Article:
Winery & Tasting Room
Oakland Winery & Tasting Room

55 4th Street
Oakland, CA 94607

Tel (510) 452-1800

Thursday - Sunday, 12pm to 6pm

Tasting fee is $15 per person.

Groups of 7 or more people require a reservation and will be subject to group rates.

Forbes

NOTABLE SOMMELIER RECOMMENDS 4 CALIFORNIA WINES, 6 FAVORITE CRAFT BREWERIES

BY GARY STOLLER

Dashe Cellars "Les Enfants Terribles” Zinfandel 2016, Mendocino, California.

“This cuvée from Dashe, the well-regarded producer of wines from old vineyards in the North Coast, isn’t your typical zinfandel. The winery is based in Oakland, but it works with fruit from places like Sonoma and Mendocino. Based on the initial recommendation of a neighborhood sommelier who tended to favor ‘natural wine,’ Mike and Anne Dashe decided to try to make something different. 

“They loved it so much that they’ve put it in to full production. Les Enfants Terribles is a different approach —no additions, including yeast, and 100% whole clusters of grapes. The latter creates a carbonic environment for the fermentation more familiar to lovers of Beaujolais than the typical California zin. Great with a little chill, it is a perfect red for tricky food pairings like Thai spice or other Asian flavors.”


Though the craft beer explosion may dominate liquor-industry headlines, it’s an exciting time, too, for American wines, according to a renowned U.S. wine expert.

“We are really moving away from the old days when wine was made to a sense of style,” says Chad Walsh, the sales manager for wine importer Skurnik Wines & Spirits and former sommelier at Agern restaurant in New York’s Grand Central Terminal. "California chardonnay, for example, was manipulated to taste the same whether it was from the Sonoma Coast or Santa Barbara, and now we’re moving toward making wine with a sense of place.”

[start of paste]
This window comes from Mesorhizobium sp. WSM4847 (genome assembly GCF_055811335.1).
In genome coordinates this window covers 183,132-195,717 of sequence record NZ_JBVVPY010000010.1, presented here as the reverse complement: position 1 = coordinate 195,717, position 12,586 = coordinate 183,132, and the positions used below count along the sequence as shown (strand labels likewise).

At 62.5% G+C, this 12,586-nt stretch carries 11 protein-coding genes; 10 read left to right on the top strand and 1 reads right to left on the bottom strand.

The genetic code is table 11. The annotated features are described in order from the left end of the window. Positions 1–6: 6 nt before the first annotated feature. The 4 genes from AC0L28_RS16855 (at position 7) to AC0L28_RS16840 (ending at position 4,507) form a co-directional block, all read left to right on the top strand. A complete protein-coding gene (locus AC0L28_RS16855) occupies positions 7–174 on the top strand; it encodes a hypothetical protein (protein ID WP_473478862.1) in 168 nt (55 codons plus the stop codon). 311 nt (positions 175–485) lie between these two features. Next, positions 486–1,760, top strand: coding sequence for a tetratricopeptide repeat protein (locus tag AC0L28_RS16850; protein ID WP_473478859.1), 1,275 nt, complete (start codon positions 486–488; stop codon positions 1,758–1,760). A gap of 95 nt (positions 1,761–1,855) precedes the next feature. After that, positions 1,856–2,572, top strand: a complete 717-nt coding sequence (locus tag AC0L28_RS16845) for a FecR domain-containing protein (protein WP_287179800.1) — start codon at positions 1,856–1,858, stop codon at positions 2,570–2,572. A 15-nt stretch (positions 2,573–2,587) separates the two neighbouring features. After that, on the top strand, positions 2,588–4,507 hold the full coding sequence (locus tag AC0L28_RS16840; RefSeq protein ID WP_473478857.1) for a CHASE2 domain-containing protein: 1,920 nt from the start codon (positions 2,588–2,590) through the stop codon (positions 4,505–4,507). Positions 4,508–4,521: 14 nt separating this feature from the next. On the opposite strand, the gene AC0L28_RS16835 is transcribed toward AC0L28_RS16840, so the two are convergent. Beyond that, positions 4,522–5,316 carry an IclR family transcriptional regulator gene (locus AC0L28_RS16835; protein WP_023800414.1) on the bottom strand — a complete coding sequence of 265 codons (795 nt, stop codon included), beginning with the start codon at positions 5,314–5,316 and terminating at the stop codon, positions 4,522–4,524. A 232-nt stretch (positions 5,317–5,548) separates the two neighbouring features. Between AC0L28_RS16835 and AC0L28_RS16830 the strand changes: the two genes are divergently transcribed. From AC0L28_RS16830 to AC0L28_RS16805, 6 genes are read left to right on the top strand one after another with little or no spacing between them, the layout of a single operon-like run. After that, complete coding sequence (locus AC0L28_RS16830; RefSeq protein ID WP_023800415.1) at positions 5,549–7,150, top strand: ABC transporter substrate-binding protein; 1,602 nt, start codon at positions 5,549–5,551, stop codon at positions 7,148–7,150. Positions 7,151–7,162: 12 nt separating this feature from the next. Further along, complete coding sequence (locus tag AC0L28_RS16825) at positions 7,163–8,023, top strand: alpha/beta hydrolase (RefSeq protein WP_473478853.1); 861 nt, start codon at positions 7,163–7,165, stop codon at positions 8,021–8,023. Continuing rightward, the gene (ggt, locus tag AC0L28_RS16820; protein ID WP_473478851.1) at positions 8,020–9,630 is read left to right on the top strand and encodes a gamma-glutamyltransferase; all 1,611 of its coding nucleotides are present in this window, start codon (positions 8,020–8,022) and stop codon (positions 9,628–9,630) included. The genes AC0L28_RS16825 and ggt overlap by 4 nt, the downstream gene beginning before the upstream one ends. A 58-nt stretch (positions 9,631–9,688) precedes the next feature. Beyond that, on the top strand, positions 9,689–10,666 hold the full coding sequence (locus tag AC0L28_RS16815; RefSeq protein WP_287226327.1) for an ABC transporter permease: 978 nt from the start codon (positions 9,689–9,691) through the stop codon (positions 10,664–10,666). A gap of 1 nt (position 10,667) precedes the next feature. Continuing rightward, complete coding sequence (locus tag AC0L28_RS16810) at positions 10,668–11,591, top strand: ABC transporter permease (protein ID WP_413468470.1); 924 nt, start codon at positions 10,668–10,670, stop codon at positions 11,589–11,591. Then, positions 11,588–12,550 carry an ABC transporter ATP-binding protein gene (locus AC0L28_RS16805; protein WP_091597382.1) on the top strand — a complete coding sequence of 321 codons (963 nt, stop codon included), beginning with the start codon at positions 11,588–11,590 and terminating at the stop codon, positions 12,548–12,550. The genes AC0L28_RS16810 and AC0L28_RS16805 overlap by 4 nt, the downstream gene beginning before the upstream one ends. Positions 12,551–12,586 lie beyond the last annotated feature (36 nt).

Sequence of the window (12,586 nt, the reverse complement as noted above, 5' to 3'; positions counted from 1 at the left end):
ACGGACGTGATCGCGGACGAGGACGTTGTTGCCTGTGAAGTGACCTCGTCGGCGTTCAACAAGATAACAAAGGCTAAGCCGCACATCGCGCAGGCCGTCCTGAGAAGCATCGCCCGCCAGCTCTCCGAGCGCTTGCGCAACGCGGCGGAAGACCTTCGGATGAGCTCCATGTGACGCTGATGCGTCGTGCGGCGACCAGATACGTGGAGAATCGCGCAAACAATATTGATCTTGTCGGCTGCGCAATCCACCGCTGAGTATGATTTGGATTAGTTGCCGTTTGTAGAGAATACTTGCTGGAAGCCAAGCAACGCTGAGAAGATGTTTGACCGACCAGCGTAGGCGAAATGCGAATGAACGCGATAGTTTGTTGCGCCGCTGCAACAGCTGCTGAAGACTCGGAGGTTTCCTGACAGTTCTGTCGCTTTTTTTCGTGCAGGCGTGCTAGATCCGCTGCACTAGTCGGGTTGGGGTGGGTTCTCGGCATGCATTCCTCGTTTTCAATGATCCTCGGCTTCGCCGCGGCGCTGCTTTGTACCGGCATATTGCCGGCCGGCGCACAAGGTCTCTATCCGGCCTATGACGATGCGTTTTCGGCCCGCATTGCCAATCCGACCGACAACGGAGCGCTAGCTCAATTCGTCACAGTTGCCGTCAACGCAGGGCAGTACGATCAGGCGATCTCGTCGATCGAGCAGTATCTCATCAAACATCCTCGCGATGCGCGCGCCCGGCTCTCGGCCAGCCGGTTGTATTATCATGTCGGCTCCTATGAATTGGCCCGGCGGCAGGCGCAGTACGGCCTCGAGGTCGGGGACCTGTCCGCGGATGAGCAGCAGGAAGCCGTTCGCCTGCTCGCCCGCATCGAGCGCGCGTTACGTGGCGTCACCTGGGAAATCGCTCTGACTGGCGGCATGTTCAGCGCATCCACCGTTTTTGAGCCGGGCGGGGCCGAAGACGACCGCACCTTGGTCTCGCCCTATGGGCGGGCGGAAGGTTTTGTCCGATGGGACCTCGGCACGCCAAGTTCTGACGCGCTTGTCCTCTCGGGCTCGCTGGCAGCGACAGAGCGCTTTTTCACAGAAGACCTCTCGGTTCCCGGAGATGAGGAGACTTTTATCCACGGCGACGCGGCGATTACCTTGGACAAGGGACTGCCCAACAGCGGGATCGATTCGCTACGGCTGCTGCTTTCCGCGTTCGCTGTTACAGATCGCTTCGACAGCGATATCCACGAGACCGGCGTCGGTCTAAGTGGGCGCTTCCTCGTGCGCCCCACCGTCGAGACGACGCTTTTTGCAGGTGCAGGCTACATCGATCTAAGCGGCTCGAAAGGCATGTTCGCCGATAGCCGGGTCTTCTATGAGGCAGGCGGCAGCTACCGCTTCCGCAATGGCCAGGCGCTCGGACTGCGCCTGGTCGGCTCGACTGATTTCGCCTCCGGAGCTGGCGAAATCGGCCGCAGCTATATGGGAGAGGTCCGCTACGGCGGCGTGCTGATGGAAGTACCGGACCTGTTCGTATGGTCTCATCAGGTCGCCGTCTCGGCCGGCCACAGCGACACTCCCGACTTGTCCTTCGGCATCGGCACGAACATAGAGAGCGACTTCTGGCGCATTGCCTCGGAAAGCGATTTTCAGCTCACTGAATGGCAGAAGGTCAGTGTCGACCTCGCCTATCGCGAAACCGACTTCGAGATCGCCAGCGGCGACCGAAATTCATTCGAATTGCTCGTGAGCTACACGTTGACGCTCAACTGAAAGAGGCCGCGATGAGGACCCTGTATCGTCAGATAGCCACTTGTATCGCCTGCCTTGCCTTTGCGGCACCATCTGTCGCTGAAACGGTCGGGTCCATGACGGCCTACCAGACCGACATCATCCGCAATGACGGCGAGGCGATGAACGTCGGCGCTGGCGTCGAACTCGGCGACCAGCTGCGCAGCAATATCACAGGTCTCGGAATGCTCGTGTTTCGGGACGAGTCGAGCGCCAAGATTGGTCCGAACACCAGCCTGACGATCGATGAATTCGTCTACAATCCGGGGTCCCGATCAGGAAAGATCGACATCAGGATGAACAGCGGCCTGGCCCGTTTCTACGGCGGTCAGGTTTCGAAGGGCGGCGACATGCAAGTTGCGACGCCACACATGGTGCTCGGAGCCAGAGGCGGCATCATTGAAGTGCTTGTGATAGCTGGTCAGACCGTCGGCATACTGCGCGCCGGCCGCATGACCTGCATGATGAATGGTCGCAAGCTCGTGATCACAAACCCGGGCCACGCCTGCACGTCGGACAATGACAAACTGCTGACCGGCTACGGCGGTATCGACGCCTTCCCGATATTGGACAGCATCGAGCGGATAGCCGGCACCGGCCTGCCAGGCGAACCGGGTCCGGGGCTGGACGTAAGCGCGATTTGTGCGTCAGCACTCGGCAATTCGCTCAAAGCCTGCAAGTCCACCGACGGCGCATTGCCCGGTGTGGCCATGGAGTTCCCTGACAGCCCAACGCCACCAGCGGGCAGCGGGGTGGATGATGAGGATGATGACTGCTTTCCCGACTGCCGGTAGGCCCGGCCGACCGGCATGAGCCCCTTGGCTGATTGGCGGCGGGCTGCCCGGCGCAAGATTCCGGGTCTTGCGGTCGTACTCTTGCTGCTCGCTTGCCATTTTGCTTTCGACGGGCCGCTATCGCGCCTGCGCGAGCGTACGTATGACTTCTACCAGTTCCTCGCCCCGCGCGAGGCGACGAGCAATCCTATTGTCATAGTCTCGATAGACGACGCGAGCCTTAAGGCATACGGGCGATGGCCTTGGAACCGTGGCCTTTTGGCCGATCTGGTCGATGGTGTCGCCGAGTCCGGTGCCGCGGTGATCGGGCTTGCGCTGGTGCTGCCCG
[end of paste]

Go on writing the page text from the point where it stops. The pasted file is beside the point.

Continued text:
The U.S. has an increasing number of mature wine-growing regions and old vines producing fruit, says Walsh, who adds that European experts consider a vine old after about 40 years. There is also greater interest in “de-industrializing farming in general,” he says, “which is only possible because consumers are willing to pay higher prices for things that they can feel good about putting in their bodies.”

Food & Wine magazine named Walsh one of its 2017 Sommeliers of the Year when he worked at Agern.

"Guided by the as-local-as-possible sensibility of chef Gunnar Gislason's kitchen, Walsh has used his expansive knowledge of U.S. wines to create an ambitious, all-American list," Food & Wine said. "His choices balance classic producers with proven track records against some of the most exciting upstarts in the wine world."

Prior to working at Agern, Walsh worked at two other notable New York restaurants. He was the sommelier at Aureole in midtown Manhattan and the beverage manager at the Dutch in SoHo.

Asked to name some current favorite U.S. wines, Walsh recommended four and provided reasons why.

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